My grandfather died while I was reading This Never Happened. He was a traditional man—he liked sitting on front porches and he believed “Sure” was an unacceptable answer to a question because every question deserved a “Yes” or a “No.” During every holiday get-together, the matriarch of the family, his aunt and my great-great aunt, always led us in prayer. Every Christmas, he gave every family member a single two-dollar bill with the year written in red scrawl. I’m sorry to say I’ve misplaced many of these bills.
As I read This Never Happened, I needed to know more about my family. This memoir is equal parts excavation and love letter to family. It uncovers a litany of truths that have scaffolded onto each other since the early 1900s. We enter this memoir with your desire to know, an urgency to find what anchors you to this earth, to find some semblance of connection and order in such a private family—a family that shops to pass time, to avoid conversation and relating to one another.
In your memoir, your mother says, “If you have any questions, now is the time to ask,” and had I been given the same symbol of offering, I would have reacted the same. I would have been confused and bewildered and a little uncertain. But I too would have felt somewhat anointed as the recipient of something so rare, so delicious. My family finds solace in secrets—I know of their existence, have heard whispers during family get-togethers, but have yet to reveal their truths. This memoir explores a woman mining photographs and letters for truth, and through this excavation, we learn which truths family members choose to share and which truths they choose to keep hidden. Sometimes, even when we crave to know more about the people who brought us into the world, we may never know who they really are. Some questions are simply unanswerable.
When your mother dies, you find her old writings: “What I have are a six-hundred-page novel (unpublished), dozens of newspaper columns, at least thirty short stories (unpublished), poetry, and countless notes with future projects.” I wonder if these unpublished works were her truths, the questions she sought. I wonder which passions kept my grandfather awake at night.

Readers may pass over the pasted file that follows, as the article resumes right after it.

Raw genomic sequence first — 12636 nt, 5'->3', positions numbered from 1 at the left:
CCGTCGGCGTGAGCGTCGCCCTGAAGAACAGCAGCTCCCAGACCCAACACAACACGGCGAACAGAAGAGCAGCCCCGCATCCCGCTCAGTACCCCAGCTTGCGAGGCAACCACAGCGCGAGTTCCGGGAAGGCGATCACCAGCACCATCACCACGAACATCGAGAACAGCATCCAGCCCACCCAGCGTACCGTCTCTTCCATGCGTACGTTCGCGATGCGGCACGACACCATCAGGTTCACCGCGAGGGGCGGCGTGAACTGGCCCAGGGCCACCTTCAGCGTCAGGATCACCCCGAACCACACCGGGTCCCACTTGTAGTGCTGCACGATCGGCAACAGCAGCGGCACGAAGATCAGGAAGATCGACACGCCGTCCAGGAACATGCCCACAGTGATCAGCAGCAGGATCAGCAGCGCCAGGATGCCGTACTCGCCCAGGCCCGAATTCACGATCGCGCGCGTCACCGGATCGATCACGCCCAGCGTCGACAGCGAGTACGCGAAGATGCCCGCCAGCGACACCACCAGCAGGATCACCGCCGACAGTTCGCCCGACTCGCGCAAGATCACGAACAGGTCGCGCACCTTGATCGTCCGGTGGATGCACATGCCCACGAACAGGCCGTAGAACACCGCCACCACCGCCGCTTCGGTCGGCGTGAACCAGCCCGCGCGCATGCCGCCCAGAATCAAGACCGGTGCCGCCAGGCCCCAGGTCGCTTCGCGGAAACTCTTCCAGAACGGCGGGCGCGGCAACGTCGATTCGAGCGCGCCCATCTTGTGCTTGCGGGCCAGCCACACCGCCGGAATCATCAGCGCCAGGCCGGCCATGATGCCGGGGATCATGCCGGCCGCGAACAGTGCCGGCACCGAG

My grandfather was the editor of his newspaper in Campbellsville, Kentucky in the ‘60s after serving in the Navy. I found a photograph of him sitting at a desk in the newsroom next to a typewriter, and when I look at this photograph and try to identify the features of my grandfather that I might recognize, I wonder what he was typing. I wonder why, after all these years, we rarely talked about writing or editing—a passion we clearly shared but rarely discussed.
Throughout This Never Happened, we see the artifacts that build a life: love letters and receipts, resumes and parking tickets, arrest warrants and wills. One of these love letters is the heart of a chapter titled “Before She Was Married, My Mother Was Loved by a Man Named Wally & Had a Chance for a Different Life, Maybe the One She Really Wanted,” and I thought of my own burning questions: My grandparents were each other’s only marriages, but who have they loved? I’m left with my own predilection as I consider the people I’ve loved, but left—the people who have both angered me and helped me evolve.
We always wonder who our parents and grandparents were. We wonder who they are. We think we’d do everything differently than they did, but then we wonder if we really would. I find comfort when you say, “Maybe it’s better to just tell the whole damn truth to your kids, your side of what has always got to be a complex story. Or maybe the fantast relationship I had with my father gave me some of what I needed to build myself a life. Who the fuck knows.” And honestly, who really does? We try. Maybe that’s what matters.
We crave answers to questions—so much so that I see a reflection of my own wants when you say, “When I was a child I believed that when you die, at that very moment of your death, you are somehow infused with every single answer to every single question.” When I was a child, I had a constant desire that never left—the need to know. Even now, I tend to be more direct than maybe necessary: at work, with friends, and especially in relationships. I share “the need to fill in all the blank spaces and get some answers.” I’ve lived without them for too long. And yet, when I think of those in my life who prefer secrecy, I honor that desire too.
When my grandfather died, my family surrounded my grandmother. My grandfather didn’t have a will, everything was under his name, and we needed to put the pieces together. We needed to help. We scoured their home for anything that might help, and we found dozens of old oatmeal and coffee containers filled with coins: pennies, nickels, dimes, quarters, and silver. Even gold. He was a traditional man. Thank you for your excavation, for your burning desire. Thank you for bringing me closer to my own excavation. Thank you for writing This Never Happened.